I was surprised and delighted last fall when I received an email from Lorna saying they were planning to come back to Europe in the spring of 2018 and could they stop by for a week in The Gallinero and some creative printing practice with me in the studio. They have just left after a very productive week. Have a look at the photos Mike made in the studio shortly before they left. Already we’re looking forward to their fourth visit from Australia.

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by Mike Booth

In an Intensive Workshop with Maureen

New Zealander, Wendy Kerr, is an experienced printmaker. She also likes to travel. She showed up in Granada recently for an intensive week of collaborative printmaking with Maureen.

They worked together on refining Wendy’s solarplate techniques. In the beginning Wendy was worried about the suitability of her drawings. Maureen said to her, “Don’t worry about your drawing, let’s just have fun.” Thus unchained, Wendy began to make prints, to play with inked crumpled newspaper (previously used for cleaning plates) and to experiment with chine collé (The Italian term is more fun: “fondino.”) and other creative printing techniques.

Towards the end of the week Wendy said, “I don’t think I’ve ever had so much fun making prints,” adding, “I don’t think I’ve ever worked more intensely, either.”

When I dropped her at the Granada train station I said, “Come back and see us when you can.”

Her answer: “I’ll be back next year.”

Here are a few photographs.

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I recently received this lovely note from Wendy. I’m proud to share it with you:

Back in New Zealand and now remembering the wonderful printmaking experience I had with Maureen (and let’s not forget Mike)’.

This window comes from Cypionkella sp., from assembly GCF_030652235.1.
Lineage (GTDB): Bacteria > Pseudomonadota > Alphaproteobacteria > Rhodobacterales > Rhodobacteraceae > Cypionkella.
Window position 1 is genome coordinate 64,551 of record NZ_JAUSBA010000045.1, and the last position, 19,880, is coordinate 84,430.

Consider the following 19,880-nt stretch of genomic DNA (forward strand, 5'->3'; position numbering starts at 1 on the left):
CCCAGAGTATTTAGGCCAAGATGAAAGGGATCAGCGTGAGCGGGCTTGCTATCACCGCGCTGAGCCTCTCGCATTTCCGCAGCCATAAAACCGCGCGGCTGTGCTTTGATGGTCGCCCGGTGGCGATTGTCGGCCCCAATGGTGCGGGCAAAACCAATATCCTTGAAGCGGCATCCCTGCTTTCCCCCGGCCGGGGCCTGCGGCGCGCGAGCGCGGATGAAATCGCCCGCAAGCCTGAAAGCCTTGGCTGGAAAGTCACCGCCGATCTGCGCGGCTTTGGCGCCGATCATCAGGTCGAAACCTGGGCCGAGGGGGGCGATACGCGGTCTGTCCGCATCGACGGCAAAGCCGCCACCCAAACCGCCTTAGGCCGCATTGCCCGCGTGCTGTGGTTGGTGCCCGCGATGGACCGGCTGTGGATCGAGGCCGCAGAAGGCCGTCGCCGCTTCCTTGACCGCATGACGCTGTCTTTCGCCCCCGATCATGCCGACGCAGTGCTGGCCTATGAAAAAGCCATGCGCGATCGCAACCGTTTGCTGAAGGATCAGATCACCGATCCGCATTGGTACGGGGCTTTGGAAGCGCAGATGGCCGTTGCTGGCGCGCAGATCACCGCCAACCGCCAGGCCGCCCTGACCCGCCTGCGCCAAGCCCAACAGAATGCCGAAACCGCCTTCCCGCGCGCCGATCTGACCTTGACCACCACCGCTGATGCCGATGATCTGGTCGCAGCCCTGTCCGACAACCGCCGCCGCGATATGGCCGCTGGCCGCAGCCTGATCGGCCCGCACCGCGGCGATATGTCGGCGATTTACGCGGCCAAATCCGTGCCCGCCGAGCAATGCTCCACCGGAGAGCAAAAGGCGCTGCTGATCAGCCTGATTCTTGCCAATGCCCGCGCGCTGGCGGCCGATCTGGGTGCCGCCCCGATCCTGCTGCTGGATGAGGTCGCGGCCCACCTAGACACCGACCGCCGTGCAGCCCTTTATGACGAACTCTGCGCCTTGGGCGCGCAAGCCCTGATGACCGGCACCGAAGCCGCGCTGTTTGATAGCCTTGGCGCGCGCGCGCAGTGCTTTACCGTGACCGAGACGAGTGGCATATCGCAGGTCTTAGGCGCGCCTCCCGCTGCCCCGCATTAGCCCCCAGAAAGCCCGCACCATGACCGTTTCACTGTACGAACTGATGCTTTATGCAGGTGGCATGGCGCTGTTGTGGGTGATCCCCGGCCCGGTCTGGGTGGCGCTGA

Her marvellous richly resourced studio is a printmakers heaven. All those goodies stashed away just waiting to become someone’s best print ever. Most printmakers are lovers of paper and Maureen’s collection of wonderful print papers, as well as her ‘museum’ of tissue and other interesting papers and materials for chine colle etc are an inspiration to creativity.

Maureen’s skills and talents are a rich resource for the visiting printmakers too. She gave freely of her wide experience and guided me to create some very good work.

I loved being ‘’ín residence”. The accommodation is delightful; peaceful and picturesque, and just a skip down the steps each day to the studio.

Thank you Maureen and Mike. Hope to see you again next year. Wendy.

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Good morning Frances

I found this note below written in my visitors’ book a few days after Frances and Mike Parker left. It made me so proud I want to share it with you.

Teachers are born with a gift and you have this gift in bucket loads.

How can I ever thank you enough for your energy, talent, passion, wisdom and generosity? I have learnt so much from you in such a short time. Not just about technique and process, much deeper lessons in how to live an artistic and creative life, lessons that I will take with me and draw on to enrich my work and relationships.

The studio space, the adorable Gallinero, the village, the river and most of all Mike and your hospitality and generosity have made our visit so memorable.

Frances & Mike Parker

Thank you for your too-kind words, Frances. I wish you and Mike the greatest success wherever you go, whatever you do. I suspect you’re going to etch a deep mark on Australian printmaking.